calc II:
find the taylor series (at x=0) of cos(x^2)
can anyone help me i need reassurance to make sure my answers is correct ?

- anonymous

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- amistre64

whatcha got so far?

- anonymous

didn't do it yet im doing it now i just did the first problem which was cos(x)

- amistre64

wouldnt x=0 be a Maclaurin series?

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## More answers

- anonymous

can you explain in your way of understanding when i would use Maclaurin series and taylor and which would be easier because my professor said to find it using taylor series

- anonymous

as well as the answer

- anonymous

Maclaurin series is just s special case of taylor series when it's centered at 0.

- amistre64

its been awhile, but i think when f(a), that taylor series is used; but when a=0; then f(0); and the Maclaurin is used...

- anonymous

because ive got a final tomorrow and im freaking out been studying and idk everything that im supposed to yet also yes i think thats what he said

- amistre64

cos(0) -sin(0)-cos(0)+sin(0)+cos(0)....like that rght?

- amistre64

forgot the factorials....

- amistre64

cos(x^2) = 1- sin(0)x -cos(0)x^2+sin(0)x^3+cos(0)x^4
-------- -------- --------...
2! 3! 4!

- amistre64

right?

- amistre64

every other one goes to zero since sin(0)=0... which leaves us with:
1 -1 +1 -1 +1 -1 +1
-- -- -- -- -- -- ... right?
2! 4! 6! 8! 10! 12!

- amistre64

x^2...x^4....x^6....

- anonymous

i believe so

- anonymous

i havent finished yet

- anonymous

I think the point here is the derivatives. I have does up to 8th derivatives, all are zeros at x=0 except the fourth and the eighth.

- amistre64

i got no idea what to do after that :)

- anonymous

Oh I got an idea. We can derive the Taylor series of cos(x^2) from that of cosx. Since tge expansion of cosx is well known

- anonymous

So the Taylor series of cos x centered at 0 is:
\[\cos x=\sum_{n=0}^{\infty}(-1)^n{x^{2n} \over (2n)!}\]
Then:\[\cos(x^2)=\sum_{n=0}^{\infty}(-1)^n{(x^2)^{2n} \over (2n)!}=\sum_{n=0}^{\infty}(-1)^n{x^{4n} \over (2n)!}\]

- anonymous

Do you know how to find the Taylor series of cos x at x=0?

- anonymous

yes i did alread

- anonymous

here

- anonymous

Good. So, I just used that expansion and replaced x by x^2.

- anonymous

F^(1) (x^2)=-sin x^2?

- anonymous

f2 = -cosx^2?

- anonymous

What's that?

- anonymous

derivatives of the function

- anonymous

of cos(x^2)?

- anonymous

then your evaluate them then move on to the generate a formul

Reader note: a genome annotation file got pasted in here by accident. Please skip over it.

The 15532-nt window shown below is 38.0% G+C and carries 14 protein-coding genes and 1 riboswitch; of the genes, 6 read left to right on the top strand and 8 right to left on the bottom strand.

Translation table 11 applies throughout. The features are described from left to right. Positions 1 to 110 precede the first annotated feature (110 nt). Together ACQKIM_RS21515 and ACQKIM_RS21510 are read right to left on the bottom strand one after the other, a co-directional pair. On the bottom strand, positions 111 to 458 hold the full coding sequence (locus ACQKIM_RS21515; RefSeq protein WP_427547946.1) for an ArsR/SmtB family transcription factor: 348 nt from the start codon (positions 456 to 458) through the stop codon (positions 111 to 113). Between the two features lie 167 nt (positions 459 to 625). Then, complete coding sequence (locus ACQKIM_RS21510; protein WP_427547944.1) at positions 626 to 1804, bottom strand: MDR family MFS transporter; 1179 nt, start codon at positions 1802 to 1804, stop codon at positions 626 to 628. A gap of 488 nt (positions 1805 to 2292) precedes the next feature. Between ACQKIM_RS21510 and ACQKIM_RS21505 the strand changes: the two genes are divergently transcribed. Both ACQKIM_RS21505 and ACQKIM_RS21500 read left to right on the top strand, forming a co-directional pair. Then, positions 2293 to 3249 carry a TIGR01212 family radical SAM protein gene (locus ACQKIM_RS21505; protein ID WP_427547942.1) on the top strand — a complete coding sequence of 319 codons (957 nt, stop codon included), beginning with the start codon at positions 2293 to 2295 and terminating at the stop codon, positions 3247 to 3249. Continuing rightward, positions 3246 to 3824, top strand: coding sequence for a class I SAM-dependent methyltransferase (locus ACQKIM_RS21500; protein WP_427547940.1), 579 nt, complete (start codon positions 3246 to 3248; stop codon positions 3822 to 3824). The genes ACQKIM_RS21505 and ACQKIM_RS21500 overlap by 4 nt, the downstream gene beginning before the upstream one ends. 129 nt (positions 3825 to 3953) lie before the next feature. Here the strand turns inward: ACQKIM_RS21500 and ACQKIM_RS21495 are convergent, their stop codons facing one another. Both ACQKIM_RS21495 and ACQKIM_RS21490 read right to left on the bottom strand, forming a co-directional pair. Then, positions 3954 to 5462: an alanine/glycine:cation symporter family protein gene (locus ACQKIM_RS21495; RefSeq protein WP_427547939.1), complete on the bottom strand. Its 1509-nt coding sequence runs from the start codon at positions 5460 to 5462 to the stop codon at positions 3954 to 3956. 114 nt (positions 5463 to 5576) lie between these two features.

- anonymous

part

- anonymous

Yeah. But the first derivative is not -sin(x^2). You should use chain rule here. It should be:
-2xsin(x^2)

- anonymous

kk i didnt know that

- anonymous

And for the second derivative, you should apply both the product rule and chain rule.

- anonymous

I did it and found that all derivatives are zeros except those who are multiple of 4. I mean the 4th, 8th, 12th.. derivatives.

- anonymous

kk sec....... im going to try to do it now and thanks for this your a life saver

- anonymous

what did you get for the second derivative

- anonymous

-4x^2cos(x^2)-2sin(x^2)

- anonymous

the third derivative

- anonymous

and you said the fourth derivative should be the one that isnt zero when evaluating it right?

- anonymous

Yep. You should not bother yourself with finding these derivatives. I am pretty sure the question wants you to use the method I used.

- anonymous

hey buddy also as i try to comprehend and understand this can you take a look at this
Let f(x) = the cube root of x. Find the area of the surface generated by revolving the curve y = f(x) around the x-axis, for x ranging from 0 to 1.

- anonymous

ok explain to me why it really doesnt matter to find the derivatives

- anonymous

that is if you can

- anonymous

You told me you know the Taylor series of cosx, then you just have to substitute for each x in that expansion of cosx by x^2. That's all.

- anonymous

yes
so the ans should be
1-1/2x^4+1/24x^8 then whats the nxt one

- anonymous

-x^12/720

- anonymous

ok now explain to me why not to worry about the derivative part because i must know this for tomorrow

- anonymous

is there any tricks to getting the correct answere fast4r then going through each an evaluating it

- anonymous

because after you find this i must know if it converges or diverges

- anonymous

I mean you shouldn't worry about it in this particular problem, since you can find the Taylor series without doing any derivatives.

- anonymous

oh ok

- anonymous

can you help me figure out if it now converges or diverges?

- anonymous

You know how to use the ratio test?

- anonymous

is there an easy way to know it so i know? or no

- anonymous

because i dont understand exactly bc my professor did a poor job explaining it

- anonymous

hmm I am not sure if there is a simpler way. All I know that you need to know the ratio test and the root test to find the radius and interval of convergence for power series such as Taylor series.

- anonymous

is that*

- anonymous

like ive got the definitions i front of me but explain why it converges or diverges

- anonymous

ill talk to you on the other page this one i need for this page

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